China Stages Naval Exercises
BEIJING — China’s Marine Corps held a major naval exercise on Tuesday in the South China Sea, state-run media reported on Wednesday, massing 1,800 troops and more than 100 ships, submarines and aircraft for a live-fire display of the nation’s growing military power.
The waters have been the scene of increased tensions between China and its neighbors this year over competing claims to islands and seabed mineral rights. But one prominent Chinese military analyst called the war games a routine annual event that was unrelated to those claims or recent American moves to shore up diplomatic ties with nations in the region.
The exercises, code-named Jiaolong 2010, were viewed by 200 military students from 40 nations who discussed the maneuvers with Chinese commanding officers, the Communist Party newspaper Global Times reported. The newspaper quoted an unnamed officer as saying that the exercises were staged to showcase the Marines, part of the People’s Liberation Army, and to gain advice from other nations’ militaries. It also quoted one military analyst, Li Jie, as saying that the maneuvers were staged in part because unnamed nations have intervened in the sea in recent years, “so it’s time to oppose these intervention with power politics.”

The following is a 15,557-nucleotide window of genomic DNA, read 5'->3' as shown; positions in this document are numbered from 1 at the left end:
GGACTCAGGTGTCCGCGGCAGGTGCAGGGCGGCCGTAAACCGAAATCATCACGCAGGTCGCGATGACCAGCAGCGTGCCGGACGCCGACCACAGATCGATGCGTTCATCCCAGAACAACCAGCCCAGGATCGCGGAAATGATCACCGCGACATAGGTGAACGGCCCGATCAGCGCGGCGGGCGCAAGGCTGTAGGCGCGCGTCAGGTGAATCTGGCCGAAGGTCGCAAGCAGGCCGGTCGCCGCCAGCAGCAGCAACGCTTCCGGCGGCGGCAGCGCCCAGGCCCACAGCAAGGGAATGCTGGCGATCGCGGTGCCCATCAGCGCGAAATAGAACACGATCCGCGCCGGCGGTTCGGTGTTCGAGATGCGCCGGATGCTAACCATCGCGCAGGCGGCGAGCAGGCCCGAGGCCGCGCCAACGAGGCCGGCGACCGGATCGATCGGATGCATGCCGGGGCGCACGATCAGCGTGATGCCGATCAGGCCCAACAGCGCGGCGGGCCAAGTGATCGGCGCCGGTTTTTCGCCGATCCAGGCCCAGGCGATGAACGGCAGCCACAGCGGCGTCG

Chinese officials have been sharply critical of an American offer to mediate territorial disputes in the region, first raised last summer by Secretary of State Hillary Rodham Clinton. Ms. Clinton repeated the offer last week during a stop in Hanoi, rejecting Chinese arguments that Washington is interfering in its diplomatic affairs.
But a former submarine officer who is now a leading military analyst on state television, Song Xiaojun, dismissed that view in a telephone interview on Wednesday. “It’s an ordinary exercise,” he said, driven in part by the military’s need to test its rapidly growing arsenal of ships, aircraft and weapons.
“It’s better not to take this as a kind of opposition between different parties,” he said. “It’s not like we’re talking about World War I or World War II, when countries were busy building vessels and competing. Those days are gone.”